Qi Baishi’s four-panel paintings were mostly created in the 1920s and 1930s. Judging by its painting style and inscription, An Assemblage of Fruits was executed in the late 1930s or early 1940s. Featured in the work are four panels, each depicting a particular type of fruit, including lychees, grapes, cherries and loquats. Each panel portrays a basket of fruits and is adorned with the image of a tree branch, replete with leaves and fruits similar to those in the basket. Instead of appearing identical, all these depictions complement each other, demonstrating Qi’s meticulous visual judgment. Alternated between the images of lychees and cherries in seductive red tones on both ends, are the golden-yellow depictions of loquats and the purplish-green portrayals of grapes. The contrasts and vibrant relationship between colour and ink are reinforced with the varying degrees of force and speed by which the artist implements his brushstrokes.
Gao Qifeng (1889 – 1933), Roaring Lion, signed QIFENG GAO WENG, dated 1927, inscribed, and with two seals of the artist. Annotation by Ye Gongchuo, ink and colour on paper, hanging scroll; 169.7 by 61 cm. 66¾ by 24 in. Est. HK$1.8 – 2.5 million / US$230,000 – 320,000. Photo Sotheby's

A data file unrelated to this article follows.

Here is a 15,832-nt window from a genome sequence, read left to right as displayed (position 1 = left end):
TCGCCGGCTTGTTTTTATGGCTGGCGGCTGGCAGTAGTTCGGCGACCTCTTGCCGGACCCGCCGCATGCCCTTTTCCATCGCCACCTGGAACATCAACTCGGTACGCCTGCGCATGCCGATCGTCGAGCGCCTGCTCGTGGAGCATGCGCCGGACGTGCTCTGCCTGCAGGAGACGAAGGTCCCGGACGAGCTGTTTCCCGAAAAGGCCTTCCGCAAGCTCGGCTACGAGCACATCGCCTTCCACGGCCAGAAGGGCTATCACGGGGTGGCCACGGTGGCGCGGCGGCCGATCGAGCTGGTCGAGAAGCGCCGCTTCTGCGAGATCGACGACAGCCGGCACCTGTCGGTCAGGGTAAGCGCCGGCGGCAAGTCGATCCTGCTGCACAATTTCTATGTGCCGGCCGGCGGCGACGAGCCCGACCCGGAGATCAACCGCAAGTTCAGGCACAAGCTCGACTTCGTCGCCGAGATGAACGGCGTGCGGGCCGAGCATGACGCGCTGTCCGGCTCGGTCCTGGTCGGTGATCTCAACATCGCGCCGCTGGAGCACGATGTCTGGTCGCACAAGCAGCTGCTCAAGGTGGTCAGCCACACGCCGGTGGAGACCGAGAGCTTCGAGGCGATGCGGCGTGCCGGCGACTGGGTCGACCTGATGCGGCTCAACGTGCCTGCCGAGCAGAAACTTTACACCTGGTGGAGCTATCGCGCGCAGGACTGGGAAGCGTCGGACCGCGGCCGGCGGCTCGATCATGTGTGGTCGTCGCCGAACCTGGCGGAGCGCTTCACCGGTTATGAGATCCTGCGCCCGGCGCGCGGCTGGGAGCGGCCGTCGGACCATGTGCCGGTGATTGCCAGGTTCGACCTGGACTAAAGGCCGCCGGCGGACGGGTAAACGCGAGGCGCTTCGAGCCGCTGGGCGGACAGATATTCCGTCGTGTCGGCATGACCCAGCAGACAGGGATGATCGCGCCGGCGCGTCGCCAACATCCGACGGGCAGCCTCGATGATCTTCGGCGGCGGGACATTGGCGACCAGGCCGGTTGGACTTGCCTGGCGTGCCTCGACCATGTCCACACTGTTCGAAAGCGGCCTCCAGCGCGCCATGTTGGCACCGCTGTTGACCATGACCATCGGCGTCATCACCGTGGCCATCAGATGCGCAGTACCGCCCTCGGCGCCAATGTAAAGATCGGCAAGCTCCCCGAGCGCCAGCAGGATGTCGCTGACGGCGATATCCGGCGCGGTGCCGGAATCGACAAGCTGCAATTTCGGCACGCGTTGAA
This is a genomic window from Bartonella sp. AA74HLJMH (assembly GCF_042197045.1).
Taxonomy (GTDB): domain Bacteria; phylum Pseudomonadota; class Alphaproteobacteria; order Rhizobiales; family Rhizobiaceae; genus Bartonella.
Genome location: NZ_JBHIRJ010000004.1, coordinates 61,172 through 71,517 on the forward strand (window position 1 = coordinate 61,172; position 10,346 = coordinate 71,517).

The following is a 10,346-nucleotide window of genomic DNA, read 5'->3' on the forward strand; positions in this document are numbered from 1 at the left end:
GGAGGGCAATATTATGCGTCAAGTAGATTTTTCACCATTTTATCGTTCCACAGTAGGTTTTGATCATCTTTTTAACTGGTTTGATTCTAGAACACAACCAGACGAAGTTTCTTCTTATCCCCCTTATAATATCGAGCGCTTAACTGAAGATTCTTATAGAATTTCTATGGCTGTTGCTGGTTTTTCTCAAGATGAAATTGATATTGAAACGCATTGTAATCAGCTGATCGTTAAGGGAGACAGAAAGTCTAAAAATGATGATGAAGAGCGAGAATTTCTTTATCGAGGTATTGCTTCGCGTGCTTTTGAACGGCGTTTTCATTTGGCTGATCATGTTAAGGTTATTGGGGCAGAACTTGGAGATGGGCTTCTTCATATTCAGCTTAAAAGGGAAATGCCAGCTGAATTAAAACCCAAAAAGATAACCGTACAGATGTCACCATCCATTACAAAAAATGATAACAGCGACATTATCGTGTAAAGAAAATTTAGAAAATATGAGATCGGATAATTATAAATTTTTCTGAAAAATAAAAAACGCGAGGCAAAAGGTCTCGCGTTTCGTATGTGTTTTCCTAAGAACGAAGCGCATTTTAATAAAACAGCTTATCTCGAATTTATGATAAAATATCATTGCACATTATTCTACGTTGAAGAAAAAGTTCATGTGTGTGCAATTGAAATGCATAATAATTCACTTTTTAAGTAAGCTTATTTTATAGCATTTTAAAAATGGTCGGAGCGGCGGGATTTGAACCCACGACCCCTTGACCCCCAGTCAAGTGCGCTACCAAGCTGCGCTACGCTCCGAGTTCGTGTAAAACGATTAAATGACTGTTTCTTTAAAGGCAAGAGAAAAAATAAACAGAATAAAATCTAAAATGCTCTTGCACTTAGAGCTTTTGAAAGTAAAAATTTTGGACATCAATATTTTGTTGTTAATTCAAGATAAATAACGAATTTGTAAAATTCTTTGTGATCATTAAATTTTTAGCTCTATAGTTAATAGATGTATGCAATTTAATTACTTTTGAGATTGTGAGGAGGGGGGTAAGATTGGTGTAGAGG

In 1926, Gao Qifeng’s painting of a male lion, which epitomises the revolutionary spirit of his times, was selected for the collection of the Sun Yat-Sen Memorial Hall. At the request of his students, Gao repainted the subject in the following year, resulting in this work. Executed in 1927, Roaring Lion is monumental in scale, focusing on a robust lion which occupies more than half of the scroll. Ferocious in appearance, the lion is an awesome sight to behold, its teeth exposed in a growl, its eyes iridescent and its giant paws lifted in a pounce. The creature looks ready to leap down from a boulder, with a striking force too mighty to resist. Every part of the lion, from its menacing look to the tiniest detail of its physique, such as the fur, sharp paws and its intense glare, are delicately portrayed, either with fine brushwork or colour washes, to a life-like effect.